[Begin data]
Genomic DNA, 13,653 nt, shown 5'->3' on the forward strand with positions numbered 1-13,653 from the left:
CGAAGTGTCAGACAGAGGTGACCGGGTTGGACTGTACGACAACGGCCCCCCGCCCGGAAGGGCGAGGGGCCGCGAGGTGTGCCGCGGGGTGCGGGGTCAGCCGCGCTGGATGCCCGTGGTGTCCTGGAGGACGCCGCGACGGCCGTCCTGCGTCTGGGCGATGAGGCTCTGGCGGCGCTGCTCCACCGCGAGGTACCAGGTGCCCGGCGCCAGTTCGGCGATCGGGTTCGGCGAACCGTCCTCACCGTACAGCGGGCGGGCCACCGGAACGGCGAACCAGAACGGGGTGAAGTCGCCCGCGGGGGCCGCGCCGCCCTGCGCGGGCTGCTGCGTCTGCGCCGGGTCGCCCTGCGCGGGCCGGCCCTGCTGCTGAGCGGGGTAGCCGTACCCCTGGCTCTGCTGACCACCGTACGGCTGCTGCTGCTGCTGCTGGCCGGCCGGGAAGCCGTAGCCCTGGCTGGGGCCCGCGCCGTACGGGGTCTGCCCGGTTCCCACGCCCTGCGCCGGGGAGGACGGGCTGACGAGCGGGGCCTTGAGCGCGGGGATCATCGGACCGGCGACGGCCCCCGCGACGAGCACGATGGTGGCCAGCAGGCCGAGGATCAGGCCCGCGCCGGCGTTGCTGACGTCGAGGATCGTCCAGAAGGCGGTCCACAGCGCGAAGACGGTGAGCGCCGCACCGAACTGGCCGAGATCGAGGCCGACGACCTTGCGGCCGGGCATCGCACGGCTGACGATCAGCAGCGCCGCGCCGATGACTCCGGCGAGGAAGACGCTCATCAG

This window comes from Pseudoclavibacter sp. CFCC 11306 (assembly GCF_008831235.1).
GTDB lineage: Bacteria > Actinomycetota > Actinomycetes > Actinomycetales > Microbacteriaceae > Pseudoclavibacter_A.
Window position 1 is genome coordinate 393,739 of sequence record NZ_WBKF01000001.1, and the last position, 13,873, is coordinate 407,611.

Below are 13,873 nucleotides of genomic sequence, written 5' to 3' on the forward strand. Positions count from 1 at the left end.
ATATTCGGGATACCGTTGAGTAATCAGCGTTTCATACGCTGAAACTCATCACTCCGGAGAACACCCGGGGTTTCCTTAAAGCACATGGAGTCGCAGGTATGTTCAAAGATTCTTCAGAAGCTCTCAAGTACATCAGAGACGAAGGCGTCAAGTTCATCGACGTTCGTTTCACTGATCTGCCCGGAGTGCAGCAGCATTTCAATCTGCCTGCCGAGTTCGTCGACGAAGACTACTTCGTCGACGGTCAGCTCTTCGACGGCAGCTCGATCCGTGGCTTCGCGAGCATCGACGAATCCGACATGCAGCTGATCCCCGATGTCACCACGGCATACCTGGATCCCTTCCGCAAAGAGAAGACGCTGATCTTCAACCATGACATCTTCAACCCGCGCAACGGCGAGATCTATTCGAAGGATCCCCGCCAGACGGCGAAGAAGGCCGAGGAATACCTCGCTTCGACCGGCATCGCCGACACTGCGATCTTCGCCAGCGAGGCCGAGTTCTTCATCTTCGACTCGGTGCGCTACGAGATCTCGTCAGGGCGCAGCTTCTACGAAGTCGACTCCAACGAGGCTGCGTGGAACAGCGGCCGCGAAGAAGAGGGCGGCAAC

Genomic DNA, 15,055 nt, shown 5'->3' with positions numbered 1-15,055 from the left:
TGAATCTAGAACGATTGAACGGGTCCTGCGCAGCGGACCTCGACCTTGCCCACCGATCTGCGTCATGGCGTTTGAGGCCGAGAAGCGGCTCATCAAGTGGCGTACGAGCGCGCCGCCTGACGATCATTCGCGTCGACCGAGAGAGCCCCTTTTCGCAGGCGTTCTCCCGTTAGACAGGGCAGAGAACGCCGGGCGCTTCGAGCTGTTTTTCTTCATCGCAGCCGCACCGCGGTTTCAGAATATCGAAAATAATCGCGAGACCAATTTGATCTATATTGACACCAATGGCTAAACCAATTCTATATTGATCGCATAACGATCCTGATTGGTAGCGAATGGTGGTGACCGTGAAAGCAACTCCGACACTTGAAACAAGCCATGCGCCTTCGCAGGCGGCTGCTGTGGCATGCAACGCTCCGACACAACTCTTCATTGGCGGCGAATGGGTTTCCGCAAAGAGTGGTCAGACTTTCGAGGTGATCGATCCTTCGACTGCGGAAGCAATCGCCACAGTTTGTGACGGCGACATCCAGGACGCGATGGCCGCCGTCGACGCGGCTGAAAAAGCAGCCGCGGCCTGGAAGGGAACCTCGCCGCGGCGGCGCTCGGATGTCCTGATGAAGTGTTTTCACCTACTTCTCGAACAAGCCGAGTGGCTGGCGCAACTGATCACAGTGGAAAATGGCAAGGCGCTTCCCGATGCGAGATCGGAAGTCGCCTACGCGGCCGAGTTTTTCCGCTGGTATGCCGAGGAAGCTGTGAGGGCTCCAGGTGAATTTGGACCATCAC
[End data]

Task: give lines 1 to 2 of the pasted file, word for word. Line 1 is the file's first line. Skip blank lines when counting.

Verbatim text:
Genomic DNA, 13,653 nt, shown 5'->3' on the forward strand with positions numbered 1-13,653 from the left:
CGAAGTGTCAGACAGAGGTGACCGGGTTGGACTGTACGACAACGGCCCCCCGCCCGGAAGGGCGAGGGGCCGCGAGGTGTGCCGCGGGGTGCGGGGTCAGCCGCGCTGGATGCCCGTGGTGTCCTGGAGGACGCCGCGACGGCCGTCCTGCGTCTGGGCGATGAGGCTCTGGCGGCGCTGCTCCACCGCGAGGTACCAGGTGCCCGGCGCCAGTTCGGCGATCGGGTTCGGCGAACCGTCCTCACCGTACAGCGGGCGGGCCACCGGAACGGCGAACCAGAACGGGGTGAAGTCGCCCGCGGGGGCCGCGCCGCCCTGCGCGGGCTGCTGCGTCTGCGCCGGGTCGCCCTGCGCGGGCCGGCCCTGCTGCTGAGCGGGGTAGCCGTACCCCTGGCTCTGCTGACCACCGTACGGCTGCTGCTGCTGCTGCTGGCCGGCCGGGAAGCCGTAGCCCTGGCTGGGGCCCGCGCCGTACGGGGTCTGCCCGGTTCCCACGCCCTGCGCCGGGGAGGACGGGCTGACGAGCGGGGCCTTGAGCGCGGGGATCATCGGACCGGCGACGGCCCCCGCGACGAGCACGATGGTGGCCAGCAGGCCGAGGATCAGGCCCGCGCCGGCGTTGCTGACGTCGAGGATCGTCCAGAAGGCGGTCCACAGCGCGAAGACGGTGAGCGCCGCACCGAACTGGCCGAGATCGAGGCCGACGACCTTGCGGCCGGGCATCGCACGGCTGACGATCAGCAGCGCCGCGCCGATGACTCCGGCGAGGAAGACGCTCATCAG